Dear Editor:

I found it disturbing to find that another newly-formed special-interest group has taken legal action against the District of Invermere, claiming that there was not sufficient process involved in making the decision to cull the resident deer population.

I would urge this group to review the actual process that was involved before they waste any more of the court systems time and resources, as your civil case has little merit.

Obtaining a temporary injunction in non-contested motion is relatively easy. Should council choose to oppose your action, the court will hear that council followed all the steps necessary to make this decision, as did the other councils in the area that are participating in culls. And that it was the province that granted the cull licence.

If the matter was of this much importance to your group, where were you when the process was in motion? And during the election?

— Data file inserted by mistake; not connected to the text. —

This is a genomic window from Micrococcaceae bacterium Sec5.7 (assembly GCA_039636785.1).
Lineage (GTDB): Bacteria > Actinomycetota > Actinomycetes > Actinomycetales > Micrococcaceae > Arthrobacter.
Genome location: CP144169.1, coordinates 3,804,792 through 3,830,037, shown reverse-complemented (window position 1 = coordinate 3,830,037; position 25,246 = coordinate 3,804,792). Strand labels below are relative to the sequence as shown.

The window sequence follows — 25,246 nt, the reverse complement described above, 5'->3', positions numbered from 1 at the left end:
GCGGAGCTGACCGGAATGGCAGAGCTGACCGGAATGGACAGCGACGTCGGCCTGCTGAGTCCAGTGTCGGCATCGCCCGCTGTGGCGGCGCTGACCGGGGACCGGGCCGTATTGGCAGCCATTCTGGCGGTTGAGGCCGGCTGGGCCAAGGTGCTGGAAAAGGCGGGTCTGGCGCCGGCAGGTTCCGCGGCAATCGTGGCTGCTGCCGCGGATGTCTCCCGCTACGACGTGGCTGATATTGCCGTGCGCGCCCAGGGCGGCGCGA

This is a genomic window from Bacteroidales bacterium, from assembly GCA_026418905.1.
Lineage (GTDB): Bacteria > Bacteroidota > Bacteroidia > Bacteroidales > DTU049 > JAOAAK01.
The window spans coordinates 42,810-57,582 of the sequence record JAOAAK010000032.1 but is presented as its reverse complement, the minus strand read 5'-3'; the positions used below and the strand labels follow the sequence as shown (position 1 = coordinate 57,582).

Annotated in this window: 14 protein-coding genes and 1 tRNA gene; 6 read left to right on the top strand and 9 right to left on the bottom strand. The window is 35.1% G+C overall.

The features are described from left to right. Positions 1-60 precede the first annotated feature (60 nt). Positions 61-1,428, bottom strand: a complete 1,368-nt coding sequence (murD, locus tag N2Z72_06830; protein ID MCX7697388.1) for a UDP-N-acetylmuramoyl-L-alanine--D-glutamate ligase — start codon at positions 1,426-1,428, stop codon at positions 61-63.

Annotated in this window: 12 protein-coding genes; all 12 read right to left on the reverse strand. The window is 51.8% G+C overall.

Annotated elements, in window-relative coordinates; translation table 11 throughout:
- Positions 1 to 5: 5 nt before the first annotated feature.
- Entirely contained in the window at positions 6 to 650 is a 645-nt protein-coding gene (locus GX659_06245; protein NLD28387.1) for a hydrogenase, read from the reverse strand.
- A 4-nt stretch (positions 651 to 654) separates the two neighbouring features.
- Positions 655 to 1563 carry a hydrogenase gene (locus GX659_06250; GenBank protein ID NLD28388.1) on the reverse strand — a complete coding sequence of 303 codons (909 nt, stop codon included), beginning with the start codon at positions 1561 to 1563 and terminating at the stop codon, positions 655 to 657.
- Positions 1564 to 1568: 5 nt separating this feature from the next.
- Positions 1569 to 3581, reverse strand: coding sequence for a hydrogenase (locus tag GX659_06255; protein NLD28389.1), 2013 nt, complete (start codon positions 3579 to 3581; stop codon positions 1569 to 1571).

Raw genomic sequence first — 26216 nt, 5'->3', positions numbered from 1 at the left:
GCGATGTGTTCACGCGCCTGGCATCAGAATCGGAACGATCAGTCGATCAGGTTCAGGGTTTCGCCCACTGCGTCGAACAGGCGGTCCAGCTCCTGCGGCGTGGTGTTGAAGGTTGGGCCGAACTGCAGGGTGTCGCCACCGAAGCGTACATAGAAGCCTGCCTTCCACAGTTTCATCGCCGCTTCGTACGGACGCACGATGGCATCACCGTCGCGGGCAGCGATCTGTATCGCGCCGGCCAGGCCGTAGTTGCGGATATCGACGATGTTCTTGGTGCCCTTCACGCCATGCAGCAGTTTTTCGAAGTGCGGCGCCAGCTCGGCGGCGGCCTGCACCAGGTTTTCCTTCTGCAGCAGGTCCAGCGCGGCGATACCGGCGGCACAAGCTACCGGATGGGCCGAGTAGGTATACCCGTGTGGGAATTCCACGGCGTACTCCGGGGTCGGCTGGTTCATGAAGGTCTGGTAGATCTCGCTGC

Claiming that you were not aware of the process indicates to me the typical laissez faire attitude so prevalent in our fellow Canadians in many matters.

I dont consider myself plugged in to the local political scene but I was aware of the ongoing process. Had I issues such as yours I would have at least sought out one of our electoral officials and let them know. Its not like we dont know who they are. If you dont happen to see one of them on the streets, they are in the phone book.

There are many issues that may affect your day-to-day life in the hands of elected officials at all levels, it is up to you to let your views be known to them.

Dont let the case of the HST referendum lead you to believe that to Cry Wolf after elected politicians at any level make decisions that affect our lives in any way will change policy. You have to be constantly vigilant of what elected officials do on our behalf.

It is your responsibility to be aware of what policies elected officials are instituting at all levels: federal, provincial and even more importantly, at your local level.

Ron Looye